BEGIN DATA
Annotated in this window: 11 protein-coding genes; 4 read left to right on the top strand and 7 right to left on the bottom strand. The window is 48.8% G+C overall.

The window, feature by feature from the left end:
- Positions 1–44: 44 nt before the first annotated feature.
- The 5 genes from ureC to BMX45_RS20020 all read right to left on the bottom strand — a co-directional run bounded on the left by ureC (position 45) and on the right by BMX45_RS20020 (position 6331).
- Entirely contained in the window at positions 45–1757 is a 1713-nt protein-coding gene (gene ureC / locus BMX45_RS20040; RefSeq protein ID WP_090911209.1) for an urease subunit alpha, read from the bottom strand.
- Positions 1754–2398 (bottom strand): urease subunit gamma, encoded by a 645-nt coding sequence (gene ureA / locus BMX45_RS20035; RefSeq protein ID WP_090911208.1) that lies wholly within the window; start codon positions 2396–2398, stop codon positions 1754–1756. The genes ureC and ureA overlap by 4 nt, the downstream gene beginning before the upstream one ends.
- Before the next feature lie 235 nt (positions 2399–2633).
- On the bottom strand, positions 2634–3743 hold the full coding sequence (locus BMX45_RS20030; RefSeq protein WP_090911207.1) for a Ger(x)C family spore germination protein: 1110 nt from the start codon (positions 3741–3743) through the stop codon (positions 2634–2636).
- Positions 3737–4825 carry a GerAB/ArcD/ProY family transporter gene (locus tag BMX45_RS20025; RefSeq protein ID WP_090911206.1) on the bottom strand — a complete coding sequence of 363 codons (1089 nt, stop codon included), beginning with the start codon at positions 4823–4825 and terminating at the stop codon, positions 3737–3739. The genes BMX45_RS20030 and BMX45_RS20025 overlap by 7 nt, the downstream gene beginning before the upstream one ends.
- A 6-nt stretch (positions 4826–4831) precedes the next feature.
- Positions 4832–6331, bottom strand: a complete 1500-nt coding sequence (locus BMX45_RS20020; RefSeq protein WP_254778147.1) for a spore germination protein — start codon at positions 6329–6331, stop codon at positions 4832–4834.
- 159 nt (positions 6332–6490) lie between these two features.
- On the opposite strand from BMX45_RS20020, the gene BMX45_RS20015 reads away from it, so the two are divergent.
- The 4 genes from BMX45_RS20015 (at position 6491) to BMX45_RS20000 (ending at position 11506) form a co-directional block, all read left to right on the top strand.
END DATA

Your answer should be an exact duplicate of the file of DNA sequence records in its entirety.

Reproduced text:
Annotated in this window: 11 protein-coding genes; 4 read left to right on the top strand and 7 right to left on the bottom strand. The window is 48.8% G+C overall.

The window, feature by feature from the left end:
- Positions 1–44: 44 nt before the first annotated feature.
- The 5 genes from ureC to BMX45_RS20020 all read right to left on the bottom strand — a co-directional run bounded on the left by ureC (position 45) and on the right by BMX45_RS20020 (position 6331).
- Entirely contained in the window at positions 45–1757 is a 1713-nt protein-coding gene (gene ureC / locus BMX45_RS20040; RefSeq protein ID WP_090911209.1) for an urease subunit alpha, read from the bottom strand.
- Positions 1754–2398 (bottom strand): urease subunit gamma, encoded by a 645-nt coding sequence (gene ureA / locus BMX45_RS20035; RefSeq protein ID WP_090911208.1) that lies wholly within the window; start codon positions 2396–2398, stop codon positions 1754–1756. The genes ureC and ureA overlap by 4 nt, the downstream gene beginning before the upstream one ends.
- Before the next feature lie 235 nt (positions 2399–2633).
- On the bottom strand, positions 2634–3743 hold the full coding sequence (locus BMX45_RS20030; RefSeq protein WP_090911207.1) for a Ger(x)C family spore germination protein: 1110 nt from the start codon (positions 3741–3743) through the stop codon (positions 2634–2636).
- Positions 3737–4825 carry a GerAB/ArcD/ProY family transporter gene (locus tag BMX45_RS20025; RefSeq protein ID WP_090911206.1) on the bottom strand — a complete coding sequence of 363 codons (1089 nt, stop codon included), beginning with the start codon at positions 4823–4825 and terminating at the stop codon, positions 3737–3739. The genes BMX45_RS20030 and BMX45_RS20025 overlap by 7 nt, the downstream gene beginning before the upstream one ends.
- A 6-nt stretch (positions 4826–4831) precedes the next feature.
- Positions 4832–6331, bottom strand: a complete 1500-nt coding sequence (locus BMX45_RS20020; RefSeq protein WP_254778147.1) for a spore germination protein — start codon at positions 6329–6331, stop codon at positions 4832–4834.
- 159 nt (positions 6332–6490) lie between these two features.
- On the opposite strand from BMX45_RS20020, the gene BMX45_RS20015 reads away from it, so the two are divergent.
- The 4 genes from BMX45_RS20015 (at position 6491) to BMX45_RS20000 (ending at position 11506) form a co-directional block, all read left to right on the top strand.